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This is an image captured in the Blue Ridge Mountains, near my home in Burnsville, North Carolina. It’s on a walk I take often, but this day I decided to limit myself to just one lens, which often leads one to new perspectives of familiar territory. In this case, it worked out great.
It was captured in early Spring, when the leaves are just budding out on the trees and mimic flowers, or even autumn colors. The hills in the background are typical of the Blue Ridges, which, along with the Appalachian Trail, traverse many States, north to south, along the eastern seaboard of the United States. There is amazing beauty and diversity to be found in these mountains and the Appalachian Trail. It changes constantly with the seasons, but as in many locations, Spring is an especially beautiful time of year.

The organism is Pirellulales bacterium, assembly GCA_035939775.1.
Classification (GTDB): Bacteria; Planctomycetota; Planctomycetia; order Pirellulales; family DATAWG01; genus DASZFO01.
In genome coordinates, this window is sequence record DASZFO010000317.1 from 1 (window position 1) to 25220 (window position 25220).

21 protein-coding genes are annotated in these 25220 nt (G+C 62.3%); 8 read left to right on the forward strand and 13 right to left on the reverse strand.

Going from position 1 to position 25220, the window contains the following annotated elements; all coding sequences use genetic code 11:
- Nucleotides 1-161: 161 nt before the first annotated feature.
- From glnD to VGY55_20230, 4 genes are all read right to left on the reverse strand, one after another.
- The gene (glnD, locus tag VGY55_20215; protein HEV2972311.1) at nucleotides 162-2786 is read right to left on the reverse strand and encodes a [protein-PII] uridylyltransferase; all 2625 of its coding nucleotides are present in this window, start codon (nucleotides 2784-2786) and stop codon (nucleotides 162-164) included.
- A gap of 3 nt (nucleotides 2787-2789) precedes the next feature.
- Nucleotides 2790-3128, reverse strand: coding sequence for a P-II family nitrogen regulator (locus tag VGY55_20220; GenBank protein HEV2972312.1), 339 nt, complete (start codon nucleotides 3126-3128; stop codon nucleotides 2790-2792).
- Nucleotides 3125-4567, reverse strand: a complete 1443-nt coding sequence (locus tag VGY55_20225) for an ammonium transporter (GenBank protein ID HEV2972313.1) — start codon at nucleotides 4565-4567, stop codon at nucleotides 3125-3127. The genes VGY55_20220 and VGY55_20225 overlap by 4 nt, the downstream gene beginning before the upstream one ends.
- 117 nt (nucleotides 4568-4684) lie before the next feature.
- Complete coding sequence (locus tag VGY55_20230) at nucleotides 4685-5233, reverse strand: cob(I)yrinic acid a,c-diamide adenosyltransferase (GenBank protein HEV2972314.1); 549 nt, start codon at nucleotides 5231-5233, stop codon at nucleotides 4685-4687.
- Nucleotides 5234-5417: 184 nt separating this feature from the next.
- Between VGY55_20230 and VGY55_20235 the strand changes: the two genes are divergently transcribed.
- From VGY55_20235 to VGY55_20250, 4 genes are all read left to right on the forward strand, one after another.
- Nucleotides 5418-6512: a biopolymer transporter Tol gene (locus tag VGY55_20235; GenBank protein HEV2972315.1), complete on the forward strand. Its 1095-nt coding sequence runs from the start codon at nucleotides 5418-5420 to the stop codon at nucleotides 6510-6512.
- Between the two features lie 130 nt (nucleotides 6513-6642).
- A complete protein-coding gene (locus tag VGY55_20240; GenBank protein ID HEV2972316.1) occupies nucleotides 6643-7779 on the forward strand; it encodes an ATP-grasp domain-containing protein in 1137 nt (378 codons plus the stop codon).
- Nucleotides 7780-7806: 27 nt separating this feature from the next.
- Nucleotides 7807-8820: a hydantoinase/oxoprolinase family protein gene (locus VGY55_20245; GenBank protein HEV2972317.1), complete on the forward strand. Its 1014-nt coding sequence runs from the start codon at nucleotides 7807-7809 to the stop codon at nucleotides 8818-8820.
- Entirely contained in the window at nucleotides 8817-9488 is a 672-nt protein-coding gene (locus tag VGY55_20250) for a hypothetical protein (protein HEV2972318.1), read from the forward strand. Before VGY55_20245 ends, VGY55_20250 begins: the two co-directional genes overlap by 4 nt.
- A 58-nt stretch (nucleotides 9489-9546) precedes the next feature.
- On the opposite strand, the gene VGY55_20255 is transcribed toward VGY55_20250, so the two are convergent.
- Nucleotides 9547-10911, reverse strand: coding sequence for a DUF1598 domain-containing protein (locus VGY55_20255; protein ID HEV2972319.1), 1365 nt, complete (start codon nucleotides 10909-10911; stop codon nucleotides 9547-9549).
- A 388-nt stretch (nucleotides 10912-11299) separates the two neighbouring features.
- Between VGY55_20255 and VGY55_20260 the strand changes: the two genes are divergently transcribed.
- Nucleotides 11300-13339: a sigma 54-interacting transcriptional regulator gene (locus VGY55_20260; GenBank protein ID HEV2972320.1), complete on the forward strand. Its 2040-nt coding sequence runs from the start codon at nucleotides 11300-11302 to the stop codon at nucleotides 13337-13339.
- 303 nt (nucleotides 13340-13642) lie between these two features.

By limiting myself to the one lens, I was able to see and capture a familiar location with “new eyes,” so to speak. I highly recommend it. I often find limitations, are really not limitations at all, but a doorway to new creative possibilities. I will consider the location I am going to before deciding which lens to limit myself to. Many folks feel that wide angle is the best lens for landscape, but I find a long lens allows one to capture intimate scenes that might be overlooked with a wide angle. Interestingly enough, I tend to prefer the wide angle for urban scenes, where you can stand right in front of a building and often capture the whole of it.
Although this area is familiar to me, I feel I have captured a view of it that is creative and unique that would not have been possible without the particular lens I chose that day.